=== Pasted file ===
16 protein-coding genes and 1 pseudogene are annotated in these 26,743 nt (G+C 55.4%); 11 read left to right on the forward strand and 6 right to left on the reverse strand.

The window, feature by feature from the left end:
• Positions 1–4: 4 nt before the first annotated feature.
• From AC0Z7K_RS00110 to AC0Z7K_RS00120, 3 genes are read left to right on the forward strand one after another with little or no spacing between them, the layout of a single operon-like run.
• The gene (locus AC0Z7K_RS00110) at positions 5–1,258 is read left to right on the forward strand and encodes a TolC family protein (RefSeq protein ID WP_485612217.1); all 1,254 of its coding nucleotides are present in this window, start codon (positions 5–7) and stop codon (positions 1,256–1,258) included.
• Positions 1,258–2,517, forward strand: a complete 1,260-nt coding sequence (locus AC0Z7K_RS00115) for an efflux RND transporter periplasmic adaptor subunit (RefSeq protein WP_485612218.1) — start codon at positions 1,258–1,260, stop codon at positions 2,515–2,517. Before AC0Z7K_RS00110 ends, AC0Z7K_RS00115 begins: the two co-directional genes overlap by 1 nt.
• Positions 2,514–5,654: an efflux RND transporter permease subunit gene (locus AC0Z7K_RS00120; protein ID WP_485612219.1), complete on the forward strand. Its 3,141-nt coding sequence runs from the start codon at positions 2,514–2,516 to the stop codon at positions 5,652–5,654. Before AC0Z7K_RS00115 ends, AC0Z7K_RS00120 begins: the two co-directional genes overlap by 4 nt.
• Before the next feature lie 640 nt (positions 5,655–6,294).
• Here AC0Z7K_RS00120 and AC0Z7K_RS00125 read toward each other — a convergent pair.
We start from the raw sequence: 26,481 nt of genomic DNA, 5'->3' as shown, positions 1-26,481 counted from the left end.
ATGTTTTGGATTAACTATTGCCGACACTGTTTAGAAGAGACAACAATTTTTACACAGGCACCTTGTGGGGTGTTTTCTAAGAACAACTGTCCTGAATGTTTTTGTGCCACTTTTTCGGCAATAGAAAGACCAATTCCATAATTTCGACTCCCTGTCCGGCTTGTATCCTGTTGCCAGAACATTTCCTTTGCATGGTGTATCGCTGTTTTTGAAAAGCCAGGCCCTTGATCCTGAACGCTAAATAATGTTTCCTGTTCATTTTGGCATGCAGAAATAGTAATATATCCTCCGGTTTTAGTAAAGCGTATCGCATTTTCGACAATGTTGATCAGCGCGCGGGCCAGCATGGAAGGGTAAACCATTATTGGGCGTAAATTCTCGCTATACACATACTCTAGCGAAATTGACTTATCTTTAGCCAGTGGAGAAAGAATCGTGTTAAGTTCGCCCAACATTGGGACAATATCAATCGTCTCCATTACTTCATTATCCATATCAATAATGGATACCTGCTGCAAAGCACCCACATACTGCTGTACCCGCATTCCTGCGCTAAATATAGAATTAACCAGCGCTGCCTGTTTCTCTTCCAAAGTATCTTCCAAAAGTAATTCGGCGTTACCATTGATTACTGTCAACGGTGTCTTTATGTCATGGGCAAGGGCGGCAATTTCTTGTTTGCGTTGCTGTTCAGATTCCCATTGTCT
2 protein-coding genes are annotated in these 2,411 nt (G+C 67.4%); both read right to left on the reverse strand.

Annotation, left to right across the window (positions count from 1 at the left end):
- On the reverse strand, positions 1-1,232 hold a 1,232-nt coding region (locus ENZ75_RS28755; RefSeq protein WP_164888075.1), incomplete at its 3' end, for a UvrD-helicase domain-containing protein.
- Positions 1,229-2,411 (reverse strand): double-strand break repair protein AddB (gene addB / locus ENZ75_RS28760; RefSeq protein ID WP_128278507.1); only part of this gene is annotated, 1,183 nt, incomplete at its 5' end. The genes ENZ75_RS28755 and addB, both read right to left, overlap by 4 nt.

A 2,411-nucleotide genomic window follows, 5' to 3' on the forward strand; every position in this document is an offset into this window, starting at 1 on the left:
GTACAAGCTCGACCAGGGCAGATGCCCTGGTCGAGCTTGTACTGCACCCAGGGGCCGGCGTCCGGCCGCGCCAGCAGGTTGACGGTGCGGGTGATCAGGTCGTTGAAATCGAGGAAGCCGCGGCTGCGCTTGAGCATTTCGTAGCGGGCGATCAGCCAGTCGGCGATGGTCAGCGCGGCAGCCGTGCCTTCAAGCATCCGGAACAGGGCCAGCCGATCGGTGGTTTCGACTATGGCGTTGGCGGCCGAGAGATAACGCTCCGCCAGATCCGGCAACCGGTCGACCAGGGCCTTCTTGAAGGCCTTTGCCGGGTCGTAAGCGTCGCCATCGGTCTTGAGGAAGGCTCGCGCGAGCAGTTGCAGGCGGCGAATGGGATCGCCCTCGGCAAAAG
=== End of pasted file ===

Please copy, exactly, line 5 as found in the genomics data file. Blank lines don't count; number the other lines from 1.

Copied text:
• The gene (locus AC0Z7K_RS00110) at positions 5–1,258 is read left to right on the forward strand and encodes a TolC family protein (RefSeq protein ID WP_485612217.1); all 1,254 of its coding nucleotides are present in this window, start codon (positions 5–7) and stop codon (positions 1,256–1,258) included.